Trenching at Rhynie

The Rhynie chert is nowhere exposed naturally at the surface, being found primarily as loose 'float' blocks in the fields. Apart from drilling, the only means available to see the chert and interbedded sediments in situ is to dig trenches. The photograph on the left illustrates one of a series of trenches excavated in August 1963. Here the trench has intersected one of the chert beds (the light coloured rock just above left of center and bottom right) where it is interbedded mainly with dark shales and minor muddy sandstones. The beds are dipping quite steeply to the northeast (right as viewed).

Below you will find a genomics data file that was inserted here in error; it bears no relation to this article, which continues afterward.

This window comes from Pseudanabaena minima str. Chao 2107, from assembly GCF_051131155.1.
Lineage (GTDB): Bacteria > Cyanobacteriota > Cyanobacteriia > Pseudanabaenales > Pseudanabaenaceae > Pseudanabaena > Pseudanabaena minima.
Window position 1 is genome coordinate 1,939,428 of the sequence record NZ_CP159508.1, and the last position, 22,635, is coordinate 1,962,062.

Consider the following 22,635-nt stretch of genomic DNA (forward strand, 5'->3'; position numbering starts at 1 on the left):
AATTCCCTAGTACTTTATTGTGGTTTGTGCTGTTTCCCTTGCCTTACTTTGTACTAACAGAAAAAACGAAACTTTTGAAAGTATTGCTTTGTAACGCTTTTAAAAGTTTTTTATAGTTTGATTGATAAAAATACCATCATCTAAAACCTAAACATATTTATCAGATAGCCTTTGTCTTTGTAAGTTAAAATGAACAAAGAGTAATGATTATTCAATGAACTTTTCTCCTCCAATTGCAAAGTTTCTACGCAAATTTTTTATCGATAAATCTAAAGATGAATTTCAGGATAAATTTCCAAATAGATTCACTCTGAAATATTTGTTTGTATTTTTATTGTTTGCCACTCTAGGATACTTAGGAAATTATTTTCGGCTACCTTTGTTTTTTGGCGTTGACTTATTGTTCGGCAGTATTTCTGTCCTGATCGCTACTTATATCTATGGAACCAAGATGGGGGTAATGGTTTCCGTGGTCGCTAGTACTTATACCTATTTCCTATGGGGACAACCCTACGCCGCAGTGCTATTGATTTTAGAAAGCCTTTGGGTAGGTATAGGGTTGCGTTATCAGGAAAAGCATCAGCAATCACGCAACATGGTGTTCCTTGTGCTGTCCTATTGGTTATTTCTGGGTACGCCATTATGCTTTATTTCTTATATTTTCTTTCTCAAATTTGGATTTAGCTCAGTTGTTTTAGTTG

By observing the cherts in situ we can better understand their geometry (e.g. whether they occur as tabular beds or lenses), lateral continuity, and distribution in relation to the sedimentary rocks in which they occur.

Try clicking on the cherts in the picture for a close-up!

1963 trench

Above: Photograph of one of the trenches dug in 1963 showing a chert bed dipping steeply to the northeast (to the right in photograph).

In 1997, trenching to the north-east of the Rhynie chert locality in the vicinity of Windyfield Farm revealed the only known in situ occurrence of the Windyfield chert (see section on Geology and Setting).

More recent trenching, since 2000, in the northern part of the Rhynie Basin away from the Rhynie chert locality has helped to constrain the sedimentary sequence, stratigraphy and structural geology of the area (see Rice et al. 2002; Rice & Ashcroft in press).